A Forbes correspondent who was with a group of journalists that came under fire from a military base in eastern Ukraine has said the news crews were set up by separatists, leading to an incident in which a Russian television cameraman died.
Ahead of the Sunday night shootout that killed Channel One cameraman Anatoly Klyan, the press service of the separatist People's Republic of Donetsk called journalists and told them to assemble near the rebel administration building, Forbes correspondent Orkhan Dzhemal wrote Monday in an article posted on the magazine's Russian-language website.
A separatist rebel identified by his nom de guerre Gyurza, or Viper, addressed the gathering, telling reporters that they would travel with a group of Ukrainian women — the mothers of conscript servicemen — to a government military base whose commander had supposedly agreed to surrender to the rebels, Dzhemal wrote.
"A deal has been reached with the base commander to surrender without a fight," the article quoted Gyurza as saying. "The servicemens' mothers will appear with signs … and you will be able to prepare a sensational report. I will be the one conducting the actual talks; I have experience in that."
But no surrender agreement appeared to have been in place, as the bus came under fire outside of the army base.
"Most likely, there now will be a lot of statements about the inhumane Kiev fascists who shoot at journalists," Dzhemal wrote. "But everyone who was in that shootout understands that we were simply set up [in the line of fire]."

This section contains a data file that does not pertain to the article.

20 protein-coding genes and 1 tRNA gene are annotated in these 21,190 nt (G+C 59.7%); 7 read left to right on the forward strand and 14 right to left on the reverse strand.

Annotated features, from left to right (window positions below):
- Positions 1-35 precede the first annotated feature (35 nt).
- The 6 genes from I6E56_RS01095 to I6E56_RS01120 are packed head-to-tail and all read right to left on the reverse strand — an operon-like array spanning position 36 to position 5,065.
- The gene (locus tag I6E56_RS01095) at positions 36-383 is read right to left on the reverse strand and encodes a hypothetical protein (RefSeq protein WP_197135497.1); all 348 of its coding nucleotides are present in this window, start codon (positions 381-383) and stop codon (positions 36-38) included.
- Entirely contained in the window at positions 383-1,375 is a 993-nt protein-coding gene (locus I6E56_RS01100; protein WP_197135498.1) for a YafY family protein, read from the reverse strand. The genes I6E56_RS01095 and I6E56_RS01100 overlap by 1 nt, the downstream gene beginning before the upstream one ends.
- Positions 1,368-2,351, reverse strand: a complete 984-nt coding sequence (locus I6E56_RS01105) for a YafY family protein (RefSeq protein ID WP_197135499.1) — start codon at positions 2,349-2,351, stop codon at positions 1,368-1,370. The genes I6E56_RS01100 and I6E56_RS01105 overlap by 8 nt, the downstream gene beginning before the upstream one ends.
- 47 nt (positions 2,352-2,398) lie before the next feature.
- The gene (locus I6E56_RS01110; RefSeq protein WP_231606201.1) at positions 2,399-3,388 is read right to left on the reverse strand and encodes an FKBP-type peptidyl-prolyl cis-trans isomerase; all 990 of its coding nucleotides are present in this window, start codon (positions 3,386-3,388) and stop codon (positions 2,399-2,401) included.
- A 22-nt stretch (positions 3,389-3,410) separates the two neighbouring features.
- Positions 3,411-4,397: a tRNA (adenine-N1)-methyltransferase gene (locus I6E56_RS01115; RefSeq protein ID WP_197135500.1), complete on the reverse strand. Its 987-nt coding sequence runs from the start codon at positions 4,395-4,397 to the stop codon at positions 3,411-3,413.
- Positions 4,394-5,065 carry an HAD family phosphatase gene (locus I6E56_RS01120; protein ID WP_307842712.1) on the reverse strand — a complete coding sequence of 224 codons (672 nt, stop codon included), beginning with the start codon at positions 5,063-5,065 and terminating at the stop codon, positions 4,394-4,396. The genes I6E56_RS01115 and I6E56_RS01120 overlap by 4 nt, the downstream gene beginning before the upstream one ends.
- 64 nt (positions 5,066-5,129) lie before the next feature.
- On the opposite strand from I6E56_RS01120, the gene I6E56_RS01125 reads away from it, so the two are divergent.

"It's not a coincidence this this war is called a 'mostly informational' one; a shot-at bus with journalists aboard is also a propaganda coup, no less than a military base that surrenders," he wrote.
A video posted online by LifeNews television, whose crew was among those traveling to the base, showed Klyan — already injured — continuing to film while inside the bus. He then lowered his hand, saying: "I can't hold the camera any more."
Alexander Borodai, the Donetsk separatist premier, on Monday blamed the Ukrainian army for Klyan's death and for the killings and detentions of other reporters who covered the conflict, Itar-Tass reported.
Borodai and other separatist leaders also washed their hands off any involvement in the trip's organization, claiming the idea came from rank-and-file activists and that guilty parties would be punished.
Prosecutors of the self-proclaimed separatist republic have opened an investigation into the killing, and Borodai said his administration would "sort out with all strictness" the "sloppiness" of some unspecified activists who supposedly organized the journalists' trip, Gazeta.ru reported Monday.
In a statement issued Monday, the Russian Foreign Ministry said the "death of the Russian journalist has once again demonstrated convincingly that Ukrainian armed structures have no wish to de-escalate the armed conflict in the east of the country."
But Dzhemal, the Forbes correspondent, said the blame lay "unambiguously" with separatist leaders, though he was not sure how high up the chain of command, Ekho Moskvy reported.
"Officially this will not be acknowledged, but it is obvious to everybody," he told the radio station.
Journalists went to film how the military base would surrender without the need for bloodshed, he told Ekho Moskvy. "Instead, they came under a barrage of fire. It all looks to me like the fault of local leadership, although one can suppose there was a deal but the Ukrainian servicemen broke it. Or one can suppose something else."
Klyan, 68, had worked as a Channel One cameraman for 40 years, covering conflicts in former Yugoslavia, Iraq and Afghanistan. He had been scheduled to return to Moscow from Ukraine a day after he was killed, Channel One said.